For Congress voters, choice is between bad and worse
Since the polarisation of the nation, Congress voters are unlikely to forgive the party if they deal in any way with the Shiv Sena. Nonetheless, they will have to decide if the Sena’s past misdeeds should be considered worse than the coming threat to the nationmumbai Updated: Jun 05, 2018 23:57 IST
As the countdown to the Lok Sabha elections begins, the writing on the wall is clear. The opposition unity underway to take on the BJP in 2019 will be different from the kind put together in 1977 to take on the mighty Congress or even the one fronted by VP Singh to defeat Rajiv Gandhi in 1989. Those times, India was a unipolar polity and the choices were clear. Regional parties were almost inconsequential. Bar one – the Shiv Sena. Bal Thackeray had supported Indira Gandhi’s Emergency in 1975 and had not yet distinguished himself as a communalist par excellence. Those were things to come post-Mrs Gandhi’s assassination in 1984. So the Sena was not part of the Janata Party and actually facilitated the victory of the Congress in 1980, after the Janata government collapsed at the Centre. The BJP, too, was yet to be born but by the mid-1980s when it was still experimenting with Gandhian socialism in the wake of its Janata Party experience. Bal Thackeray had become so extremely rightist that even the BJP chose to support a centrist candidate at the 1987 bypolls to the Vile Parle assembly seat wherein the Sena defeated the Congress on its Hindutva plank. Soon the BJP and the Sena came together and their involvement in the post-Babri Masjid riots changed political equations forever. Suddenly they were toxic parties, brothers in arms, one worse than the other, with whom the Congress could not be seen alive or dead in any arrangement, overt or covert.
So how does Uddhav Thackeray now issue a call to all ‘like-minded’ parties to come together to defeat the BJP in 2019? Who can be as like-minded as the Sena but for the BJP? How can the Shiv Sena think it can be as like-minded as any other party in the country?
The answer to that is that to the Sena today, as other parties, like-mindedness is simply the singular aim of defeating the BJP in 2019 and perhaps many other parties may not have problems taking it on board. Predictably, NCP president Sharad Pawar on Monday extended an open invitation to the Sena to come to strategic arrangements with other political parties to defeat the BJP. That means there may be no open alliance with the Congress which, for reasons of the Sena’s past, cannot make an overt alliance with the party. So there will be backroom deals wherein the Shiv Sena will strategically field its strongest candidates against the BJP and weakest ones against the Congress and the NCP to facilitate and help the opposition.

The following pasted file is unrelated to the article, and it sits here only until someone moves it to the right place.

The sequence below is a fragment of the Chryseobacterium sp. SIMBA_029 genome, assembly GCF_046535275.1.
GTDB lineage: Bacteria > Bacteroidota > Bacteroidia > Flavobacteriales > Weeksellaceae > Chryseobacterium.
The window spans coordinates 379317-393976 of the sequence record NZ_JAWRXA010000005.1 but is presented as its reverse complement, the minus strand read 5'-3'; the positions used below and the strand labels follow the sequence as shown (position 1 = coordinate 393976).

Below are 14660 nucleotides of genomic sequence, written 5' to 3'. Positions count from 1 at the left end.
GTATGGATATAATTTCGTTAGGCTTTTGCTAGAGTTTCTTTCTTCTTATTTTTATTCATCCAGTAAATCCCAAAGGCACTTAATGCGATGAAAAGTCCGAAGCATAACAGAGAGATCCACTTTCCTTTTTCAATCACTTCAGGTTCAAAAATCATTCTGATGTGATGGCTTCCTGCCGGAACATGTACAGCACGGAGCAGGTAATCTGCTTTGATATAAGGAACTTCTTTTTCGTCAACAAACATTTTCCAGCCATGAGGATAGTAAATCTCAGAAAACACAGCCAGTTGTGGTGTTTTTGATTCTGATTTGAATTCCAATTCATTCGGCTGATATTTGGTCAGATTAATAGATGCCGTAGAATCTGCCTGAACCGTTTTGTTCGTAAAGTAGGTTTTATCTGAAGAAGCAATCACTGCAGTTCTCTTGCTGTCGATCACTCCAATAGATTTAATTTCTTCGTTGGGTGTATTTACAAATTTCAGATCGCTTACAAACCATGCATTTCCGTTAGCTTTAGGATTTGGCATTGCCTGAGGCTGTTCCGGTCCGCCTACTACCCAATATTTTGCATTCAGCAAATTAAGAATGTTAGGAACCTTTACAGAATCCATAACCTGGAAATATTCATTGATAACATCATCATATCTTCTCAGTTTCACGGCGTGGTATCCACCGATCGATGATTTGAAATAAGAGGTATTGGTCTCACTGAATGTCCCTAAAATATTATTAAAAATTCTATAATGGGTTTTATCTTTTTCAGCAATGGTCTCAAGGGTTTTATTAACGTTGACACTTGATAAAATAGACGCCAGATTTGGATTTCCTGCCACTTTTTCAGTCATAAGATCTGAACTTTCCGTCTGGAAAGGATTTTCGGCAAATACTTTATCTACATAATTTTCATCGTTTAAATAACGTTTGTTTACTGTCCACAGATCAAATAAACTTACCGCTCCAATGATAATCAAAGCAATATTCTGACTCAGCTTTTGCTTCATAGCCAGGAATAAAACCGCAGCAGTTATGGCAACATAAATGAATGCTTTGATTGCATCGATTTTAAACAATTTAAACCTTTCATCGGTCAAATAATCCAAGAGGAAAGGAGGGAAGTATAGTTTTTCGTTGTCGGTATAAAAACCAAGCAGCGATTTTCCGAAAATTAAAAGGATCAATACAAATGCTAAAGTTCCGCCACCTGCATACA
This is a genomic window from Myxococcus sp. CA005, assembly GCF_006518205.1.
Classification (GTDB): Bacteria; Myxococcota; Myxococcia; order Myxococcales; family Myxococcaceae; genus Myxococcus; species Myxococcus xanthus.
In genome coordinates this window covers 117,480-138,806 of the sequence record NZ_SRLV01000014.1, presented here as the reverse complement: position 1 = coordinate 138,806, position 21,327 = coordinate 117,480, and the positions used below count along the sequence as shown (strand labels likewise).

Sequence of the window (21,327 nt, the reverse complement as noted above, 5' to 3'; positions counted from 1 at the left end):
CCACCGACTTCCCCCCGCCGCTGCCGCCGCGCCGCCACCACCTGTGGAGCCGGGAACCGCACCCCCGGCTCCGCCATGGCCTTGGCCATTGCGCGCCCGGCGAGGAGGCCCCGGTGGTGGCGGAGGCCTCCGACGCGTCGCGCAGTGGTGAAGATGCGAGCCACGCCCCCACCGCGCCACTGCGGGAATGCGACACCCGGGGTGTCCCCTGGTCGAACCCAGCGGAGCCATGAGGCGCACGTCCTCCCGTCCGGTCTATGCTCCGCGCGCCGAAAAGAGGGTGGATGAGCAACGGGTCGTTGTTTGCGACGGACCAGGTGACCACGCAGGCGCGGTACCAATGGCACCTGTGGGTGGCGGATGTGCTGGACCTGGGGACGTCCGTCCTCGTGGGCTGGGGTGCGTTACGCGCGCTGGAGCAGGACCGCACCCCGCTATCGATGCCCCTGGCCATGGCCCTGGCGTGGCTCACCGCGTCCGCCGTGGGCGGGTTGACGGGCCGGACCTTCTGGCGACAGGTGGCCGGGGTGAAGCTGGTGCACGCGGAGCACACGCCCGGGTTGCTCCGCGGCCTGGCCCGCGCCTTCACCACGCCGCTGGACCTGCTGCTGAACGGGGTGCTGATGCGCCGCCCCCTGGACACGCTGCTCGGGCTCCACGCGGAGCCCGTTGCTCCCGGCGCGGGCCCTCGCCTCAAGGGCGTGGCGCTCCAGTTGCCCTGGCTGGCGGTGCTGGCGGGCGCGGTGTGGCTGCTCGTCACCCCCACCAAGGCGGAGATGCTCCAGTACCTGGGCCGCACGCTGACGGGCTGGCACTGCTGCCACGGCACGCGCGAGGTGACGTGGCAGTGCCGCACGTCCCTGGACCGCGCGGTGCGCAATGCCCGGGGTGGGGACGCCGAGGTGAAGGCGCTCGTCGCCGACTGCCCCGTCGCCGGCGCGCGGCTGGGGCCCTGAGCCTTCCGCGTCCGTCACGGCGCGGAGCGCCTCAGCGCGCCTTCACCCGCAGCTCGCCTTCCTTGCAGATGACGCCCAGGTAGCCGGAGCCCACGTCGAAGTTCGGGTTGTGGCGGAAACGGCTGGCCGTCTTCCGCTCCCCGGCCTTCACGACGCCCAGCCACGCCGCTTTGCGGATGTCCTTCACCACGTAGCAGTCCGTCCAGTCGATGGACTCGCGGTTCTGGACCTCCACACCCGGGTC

The BJP may have won the Palghar Lok Sabha seat by the skin of its teeth but its victory is no cause for celebration. For one, it has shown not just the Shiv Sena its own strength but also the Congress its weakness — the latter was at fifth position in this election. An opposition unity, like in Bhandara-Gondia, would have turned the tables on the BJP much more easily than standing aloof and apart as they did in Palghar for obvious reasons.But it is clear now that the BJP has lost the Shiv Sena almost completely except under one circumstance – that Amit Shah offers to restore the Sena to its Big Brother status as during the time of Bal Thackeray when he meets Uddhav tomorrow. And that can only come at a very heavy price: more seats to the Shiv Sena at both the Lok Sabha and assembly polls. The BJP will be damned if it gives in to the Sena’s demands and damned if it doesn’t. I tend to think it won’t concede.
That leaves the Sena with no option but to take up Sharad Pawar on his offer. While the NCP would have no qualms in dealing with the Sena, it would be interesting to see how the Congress resolve s its moral dilemma. The Sena is, after all, a creature of the Congress which would not have come into being had the party not needed a proxy to take on the Communists in Mumbai. They supported and funded Bal Thackeray who was content to remain on the side-lines of polity in return for both overt and covert rewards from the Congress. But since the polarisation of the nation, Congress voters are unlikely to forgive the party if they deal in any way with the Shiv Sena. Nonetheless, they will have to decide if the Sena’s past misdeeds should be considered worse than the coming threat to the nation. The choice is not an easy one between good and bad but a difficult one between two impossible and unacceptable options. The voters’ ultimate decision would determine if there will, once again, be a tectonic shift in political equations in the country.